Tuesday September 10th, 7:30 p.m.
LUCIA DI LAMMERMOOR
An opera in three acts
by Gaetano Donizetti (1797-1848)
Libretto by Salvadore Cammarano
after the novel The Bride of Lammermoor by Sir Walter Scott
Premiered on 26 September 1835 at the Teatro di San Carlo, Naples
A 2016 production from Covent Garden, London
Direction by Katie Mitchell
Set and Costume Design by Vicki Mortimer
Lighting Design by John Clark
The Royal Opera Chorus and Orchestra
Conducted by Daniel Oren
Scene 1 The Forest of Ravenswood
In the grounds of Ravenswood Castle, Normanno and his followers search for a mysterious trespasser. Enrico suspects that this person is none other than Edgardo, risking his life to woo Lucia.
Enrico rages at Lucia’s refusal to marry Arturo, and swears vengeance on the lovers.
Scene 2 The Fountain
At a ruined fountain Lucia awaits Edgardo, and tells her confidant, Alisa, of the maiden’s ghost which haunts the fountain, and which has prophesied a tragic end to her love for Edgardo.
Although Alisa implores her to take care, Lucia cannot restrain her love.
Edgardo arrives and explains that he must go to France on a political mission.
The lovers exchange rings and bid each other an impassioned farewell.
Scene 1 The Marriage Contract
In an anteroom of the castle, Enrico confronts Lucia with a forged letter, supposedly from Edgardo, proving him pledged to another woman.
Crushed, Lucia longs for death, and Enrico insists that her marriage to Arturo take place as soon as possible. Raimondo comforts Lucia, but asks that she respect the desperate family situation.
Scene 2 The Signing
In the great hall of Ravenswood the guests hail the impending union of two important families, and Arturo pledges to restore Enrico’s prestige.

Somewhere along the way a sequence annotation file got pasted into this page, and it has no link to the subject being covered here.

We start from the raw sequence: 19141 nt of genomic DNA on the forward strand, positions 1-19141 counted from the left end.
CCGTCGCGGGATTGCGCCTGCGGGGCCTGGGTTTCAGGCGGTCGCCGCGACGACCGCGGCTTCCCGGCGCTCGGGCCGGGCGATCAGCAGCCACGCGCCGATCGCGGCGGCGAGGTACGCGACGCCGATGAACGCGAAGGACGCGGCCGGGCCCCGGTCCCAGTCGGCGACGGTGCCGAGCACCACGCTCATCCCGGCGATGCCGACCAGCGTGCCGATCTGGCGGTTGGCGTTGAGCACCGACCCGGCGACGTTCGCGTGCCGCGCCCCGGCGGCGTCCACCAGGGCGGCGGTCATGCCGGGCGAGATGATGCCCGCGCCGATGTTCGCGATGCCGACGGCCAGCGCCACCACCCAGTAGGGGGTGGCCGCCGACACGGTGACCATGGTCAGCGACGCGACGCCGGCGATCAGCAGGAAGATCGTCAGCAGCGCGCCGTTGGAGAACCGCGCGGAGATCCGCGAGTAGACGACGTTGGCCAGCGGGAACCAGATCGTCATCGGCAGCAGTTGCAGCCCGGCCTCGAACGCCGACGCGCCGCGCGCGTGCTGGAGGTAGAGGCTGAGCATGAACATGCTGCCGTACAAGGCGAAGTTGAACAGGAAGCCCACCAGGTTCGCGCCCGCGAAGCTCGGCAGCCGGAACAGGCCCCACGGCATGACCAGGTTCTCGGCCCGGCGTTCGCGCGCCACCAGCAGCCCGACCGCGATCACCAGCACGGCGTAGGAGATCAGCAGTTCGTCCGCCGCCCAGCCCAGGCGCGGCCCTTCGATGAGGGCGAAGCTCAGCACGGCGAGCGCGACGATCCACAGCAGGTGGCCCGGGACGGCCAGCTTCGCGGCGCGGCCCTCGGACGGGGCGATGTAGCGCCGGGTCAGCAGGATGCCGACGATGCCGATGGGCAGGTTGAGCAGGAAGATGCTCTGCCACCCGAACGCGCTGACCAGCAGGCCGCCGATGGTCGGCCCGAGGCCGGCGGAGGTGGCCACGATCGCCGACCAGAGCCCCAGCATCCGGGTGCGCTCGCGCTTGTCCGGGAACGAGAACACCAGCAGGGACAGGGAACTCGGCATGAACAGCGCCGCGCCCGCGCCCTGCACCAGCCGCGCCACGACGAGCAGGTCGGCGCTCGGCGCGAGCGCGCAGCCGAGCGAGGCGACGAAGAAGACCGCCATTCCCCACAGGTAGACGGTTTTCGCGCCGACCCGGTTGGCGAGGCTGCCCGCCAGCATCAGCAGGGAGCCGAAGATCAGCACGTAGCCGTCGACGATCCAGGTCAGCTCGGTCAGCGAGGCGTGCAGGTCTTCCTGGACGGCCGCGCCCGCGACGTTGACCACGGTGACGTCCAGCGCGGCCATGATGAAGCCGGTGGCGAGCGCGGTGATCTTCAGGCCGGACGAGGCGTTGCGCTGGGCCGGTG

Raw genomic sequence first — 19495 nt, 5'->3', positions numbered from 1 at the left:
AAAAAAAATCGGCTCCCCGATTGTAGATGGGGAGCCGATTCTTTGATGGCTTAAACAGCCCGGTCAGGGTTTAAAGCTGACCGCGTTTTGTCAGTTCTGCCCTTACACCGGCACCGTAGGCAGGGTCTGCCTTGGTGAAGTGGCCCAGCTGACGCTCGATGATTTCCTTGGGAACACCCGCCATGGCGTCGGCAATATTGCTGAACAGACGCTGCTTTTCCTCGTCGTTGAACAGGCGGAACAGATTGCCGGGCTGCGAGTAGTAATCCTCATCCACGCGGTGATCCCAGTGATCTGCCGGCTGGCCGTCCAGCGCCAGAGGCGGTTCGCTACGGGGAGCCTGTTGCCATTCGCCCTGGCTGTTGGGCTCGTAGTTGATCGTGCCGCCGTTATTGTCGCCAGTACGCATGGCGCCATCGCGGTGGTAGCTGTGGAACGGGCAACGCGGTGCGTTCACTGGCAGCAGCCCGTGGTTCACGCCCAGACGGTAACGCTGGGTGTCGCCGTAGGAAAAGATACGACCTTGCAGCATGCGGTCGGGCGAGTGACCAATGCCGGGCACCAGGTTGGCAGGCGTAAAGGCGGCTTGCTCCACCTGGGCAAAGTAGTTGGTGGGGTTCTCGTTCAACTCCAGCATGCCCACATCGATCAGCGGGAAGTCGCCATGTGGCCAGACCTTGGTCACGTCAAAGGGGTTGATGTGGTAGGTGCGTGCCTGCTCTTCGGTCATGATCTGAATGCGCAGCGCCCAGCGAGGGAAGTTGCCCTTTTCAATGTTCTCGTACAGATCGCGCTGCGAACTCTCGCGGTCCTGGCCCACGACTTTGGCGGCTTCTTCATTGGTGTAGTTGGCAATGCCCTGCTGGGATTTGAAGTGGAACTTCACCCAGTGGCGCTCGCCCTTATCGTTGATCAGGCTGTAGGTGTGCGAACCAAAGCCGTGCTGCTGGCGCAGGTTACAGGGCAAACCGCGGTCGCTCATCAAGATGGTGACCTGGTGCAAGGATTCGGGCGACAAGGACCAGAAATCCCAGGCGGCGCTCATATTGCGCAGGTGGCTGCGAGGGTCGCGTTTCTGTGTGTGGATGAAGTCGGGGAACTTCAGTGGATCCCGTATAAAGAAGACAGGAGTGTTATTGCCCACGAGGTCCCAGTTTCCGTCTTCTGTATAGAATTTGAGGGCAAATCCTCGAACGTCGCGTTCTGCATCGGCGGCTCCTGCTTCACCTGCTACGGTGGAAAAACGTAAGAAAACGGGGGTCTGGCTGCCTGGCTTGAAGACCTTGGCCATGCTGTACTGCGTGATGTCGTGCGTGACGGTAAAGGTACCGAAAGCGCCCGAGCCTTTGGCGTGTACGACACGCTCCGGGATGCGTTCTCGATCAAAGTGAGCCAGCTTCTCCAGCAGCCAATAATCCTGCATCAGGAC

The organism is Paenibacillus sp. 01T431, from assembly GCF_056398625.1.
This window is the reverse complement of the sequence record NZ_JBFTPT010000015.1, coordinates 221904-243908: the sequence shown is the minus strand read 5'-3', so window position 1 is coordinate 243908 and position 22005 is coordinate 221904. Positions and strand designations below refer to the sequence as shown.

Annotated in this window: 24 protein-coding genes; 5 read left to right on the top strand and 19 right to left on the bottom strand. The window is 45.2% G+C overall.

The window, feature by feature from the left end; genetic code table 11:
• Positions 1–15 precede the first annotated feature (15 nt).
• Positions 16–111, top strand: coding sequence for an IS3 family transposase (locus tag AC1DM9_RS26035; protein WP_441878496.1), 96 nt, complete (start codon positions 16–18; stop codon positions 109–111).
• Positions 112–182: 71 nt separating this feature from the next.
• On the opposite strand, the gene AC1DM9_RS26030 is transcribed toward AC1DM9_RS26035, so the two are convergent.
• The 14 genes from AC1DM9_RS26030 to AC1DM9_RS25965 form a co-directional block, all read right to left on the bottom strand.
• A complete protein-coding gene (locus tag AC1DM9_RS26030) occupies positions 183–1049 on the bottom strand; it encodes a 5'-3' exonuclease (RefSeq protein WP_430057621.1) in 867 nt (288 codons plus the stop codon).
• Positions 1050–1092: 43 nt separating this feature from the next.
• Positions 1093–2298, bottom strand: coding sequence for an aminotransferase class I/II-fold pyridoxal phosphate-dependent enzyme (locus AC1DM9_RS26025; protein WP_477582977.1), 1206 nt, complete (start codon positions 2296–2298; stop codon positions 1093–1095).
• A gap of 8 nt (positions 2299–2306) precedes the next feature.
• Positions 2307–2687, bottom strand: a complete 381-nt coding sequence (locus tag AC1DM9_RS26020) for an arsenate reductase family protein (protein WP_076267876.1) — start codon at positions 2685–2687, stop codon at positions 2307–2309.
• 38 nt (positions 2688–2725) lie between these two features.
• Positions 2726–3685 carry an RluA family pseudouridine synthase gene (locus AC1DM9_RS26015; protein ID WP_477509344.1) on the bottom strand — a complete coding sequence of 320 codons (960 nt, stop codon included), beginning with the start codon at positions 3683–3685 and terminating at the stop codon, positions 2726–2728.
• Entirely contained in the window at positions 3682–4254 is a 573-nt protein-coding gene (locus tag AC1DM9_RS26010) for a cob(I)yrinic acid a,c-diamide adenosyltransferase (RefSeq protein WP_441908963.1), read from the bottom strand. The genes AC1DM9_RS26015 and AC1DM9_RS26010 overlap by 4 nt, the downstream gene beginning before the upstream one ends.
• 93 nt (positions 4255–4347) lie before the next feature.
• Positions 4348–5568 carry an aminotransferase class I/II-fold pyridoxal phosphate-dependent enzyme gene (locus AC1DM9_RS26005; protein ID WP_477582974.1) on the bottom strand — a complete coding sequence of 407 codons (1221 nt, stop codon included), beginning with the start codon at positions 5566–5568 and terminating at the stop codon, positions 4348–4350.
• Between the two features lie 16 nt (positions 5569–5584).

As soon as Lucia has been forced to sign the marriage contract Edgardo bursts into the hall.
Seeing Lucia’s signature on the contract he believes her to be unfaithful, and after returning her ring, and demanding his own, he curses her and rushes from the hall. Lucia collapses.
Scene 1 Wolf’s Crag
In a ruined tower of Wolf’s Glen later in the same evening, during a violent storm, Edgardo is confronted by Enrico, who tells him that Lucia has already gone to her bridal couch. The two men challenge each other to a duel, to take place at the break of day.
Scene 2 The Feast
In the great hall the wedding festivities are halted when Raimondo enters to announce that Lucia has gone mad and stabbed and killed Arturo.
Dishevelled and unaware of what she has done, Lucia wanders in, recalling her meetings with Edgardo at the fountain and imagining her wedding to him.
Enrico rushes in only to be silenced by the sight of his sister’s pitiful condition.
Believing herself to be in heaven, Lucia collapses dying.
Scene 3 The Tombs at Ravenswood
Among the tombs of his ancestors, Edgardo laments Lucia’s supposed infidelity. While waiting for Enrico, he anticipates an end to his own life, which is empty and miserable without his beloved.
Guests leaving Ravenswood Castle pass by and tell Edgardo that Lucia has been calling his name. As Edgardo is about to rush to her side, a funeral bell is heard and Raimondo arrives to confirm Lucia’s death. Resolving to join Lucia in heaven, Edgardo stabs himself and dies.